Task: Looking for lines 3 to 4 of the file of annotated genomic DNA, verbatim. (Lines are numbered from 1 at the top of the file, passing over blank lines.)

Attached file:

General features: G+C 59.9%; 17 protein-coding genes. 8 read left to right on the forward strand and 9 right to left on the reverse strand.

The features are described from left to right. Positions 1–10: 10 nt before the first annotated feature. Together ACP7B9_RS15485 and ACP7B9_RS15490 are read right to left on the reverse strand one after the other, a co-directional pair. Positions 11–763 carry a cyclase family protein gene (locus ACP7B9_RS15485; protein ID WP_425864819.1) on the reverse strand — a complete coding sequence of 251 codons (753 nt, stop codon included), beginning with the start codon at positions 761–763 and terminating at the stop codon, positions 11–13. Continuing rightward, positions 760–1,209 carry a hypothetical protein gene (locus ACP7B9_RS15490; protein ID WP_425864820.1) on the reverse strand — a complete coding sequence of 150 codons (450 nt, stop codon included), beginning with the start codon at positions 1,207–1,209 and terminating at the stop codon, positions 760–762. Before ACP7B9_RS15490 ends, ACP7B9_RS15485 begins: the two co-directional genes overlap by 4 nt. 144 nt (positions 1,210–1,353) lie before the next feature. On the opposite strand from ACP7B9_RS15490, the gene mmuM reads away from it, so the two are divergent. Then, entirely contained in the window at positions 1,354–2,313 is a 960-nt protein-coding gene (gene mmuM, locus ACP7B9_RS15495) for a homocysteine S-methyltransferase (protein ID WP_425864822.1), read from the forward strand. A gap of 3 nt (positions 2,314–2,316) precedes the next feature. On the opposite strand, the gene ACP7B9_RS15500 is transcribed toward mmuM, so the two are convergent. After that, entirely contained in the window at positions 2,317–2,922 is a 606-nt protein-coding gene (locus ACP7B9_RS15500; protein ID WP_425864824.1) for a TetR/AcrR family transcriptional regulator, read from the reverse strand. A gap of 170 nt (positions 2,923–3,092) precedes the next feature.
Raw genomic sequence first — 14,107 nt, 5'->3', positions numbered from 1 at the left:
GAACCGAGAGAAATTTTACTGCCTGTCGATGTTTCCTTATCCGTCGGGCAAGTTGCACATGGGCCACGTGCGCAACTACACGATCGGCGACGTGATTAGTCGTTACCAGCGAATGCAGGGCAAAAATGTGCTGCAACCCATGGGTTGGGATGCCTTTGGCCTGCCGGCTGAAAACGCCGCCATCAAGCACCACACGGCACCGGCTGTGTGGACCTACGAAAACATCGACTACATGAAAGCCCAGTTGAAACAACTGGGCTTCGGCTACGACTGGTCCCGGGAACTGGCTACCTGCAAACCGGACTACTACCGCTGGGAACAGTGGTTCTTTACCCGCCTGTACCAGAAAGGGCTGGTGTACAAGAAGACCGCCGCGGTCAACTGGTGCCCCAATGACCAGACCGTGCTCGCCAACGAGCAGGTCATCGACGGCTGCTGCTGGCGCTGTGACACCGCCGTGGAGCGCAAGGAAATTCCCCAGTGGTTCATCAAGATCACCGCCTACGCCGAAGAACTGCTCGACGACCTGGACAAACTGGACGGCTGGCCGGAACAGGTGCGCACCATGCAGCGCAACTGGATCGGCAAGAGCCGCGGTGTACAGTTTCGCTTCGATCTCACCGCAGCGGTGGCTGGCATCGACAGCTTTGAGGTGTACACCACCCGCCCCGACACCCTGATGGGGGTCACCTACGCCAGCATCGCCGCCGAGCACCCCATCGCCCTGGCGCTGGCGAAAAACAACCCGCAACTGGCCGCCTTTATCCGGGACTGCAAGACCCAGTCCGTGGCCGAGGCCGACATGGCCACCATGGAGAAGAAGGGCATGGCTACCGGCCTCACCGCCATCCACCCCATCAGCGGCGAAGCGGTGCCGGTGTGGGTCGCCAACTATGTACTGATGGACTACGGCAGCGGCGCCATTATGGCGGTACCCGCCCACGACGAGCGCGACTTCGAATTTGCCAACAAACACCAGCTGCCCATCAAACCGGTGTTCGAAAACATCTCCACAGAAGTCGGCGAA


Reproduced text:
Raw genomic sequence first — 14,107 nt, 5'->3', positions numbered from 1 at the left:
GAACCGAGAGAAATTTTACTGCCTGTCGATGTTTCCTTATCCGTCGGGCAAGTTGCACATGGGCCACGTGCGCAACTACACGATCGGCGACGTGATTAGTCGTTACCAGCGAATGCAGGGCAAAAATGTGCTGCAACCCATGGGTTGGGATGCCTTTGGCCTGCCGGCTGAAAACGCCGCCATCAAGCACCACACGGCACCGGCTGTGTGGACCTACGAAAACATCGACTACATGAAAGCCCAGTTGAAACAACTGGGCTTCGGCTACGACTGGTCCCGGGAACTGGCTACCTGCAAACCGGACTACTACCGCTGGGAACAGTGGTTCTTTACCCGCCTGTACCAGAAAGGGCTGGTGTACAAGAAGACCGCCGCGGTCAACTGGTGCCCCAATGACCAGACCGTGCTCGCCAACGAGCAGGTCATCGACGGCTGCTGCTGGCGCTGTGACACCGCCGTGGAGCGCAAGGAAATTCCCCAGTGGTTCATCAAGATCACCGCCTACGCCGAAGAACTGCTCGACGACCTGGACAAACTGGACGGCTGGCCGGAACAGGTGCGCACCATGCAGCGCAACTGGATCGGCAAGAGCCGCGGTGTACAGTTTCGCTTCGATCTCACCGCAGCGGTGGCTGGCATCGACAGCTTTGAGGTGTACACCACCCGCCCCGACACCCTGATGGGGGTCACCTACGCCAGCATCGCCGCCGAGCACCCCATCGCCCTGGCGCTGGCGAAAAACAACCCGCAACTGGCCGCCTTTATCCGGGACTGCAAGACCCAGTCCGTGGCCGAGGCCGACATGGCCACCATGGAGAAGAAGGGCATGGCTACCGGCCTCACCGCCATCCACCCCATCAGCGGCGAAGCGGTGCCGGTGTGGGTCGCCAACTATGTACTGATGGACTACGGCAGCGGCGCCATTATGGCGGTACCCGCCCACGACGAGCGCGACTTCGAATTTGCCAACAAACACCAGCTGCCCATCAAACCGGTGTTCGAAAACATCTCCACAGAAGTCGGCGAA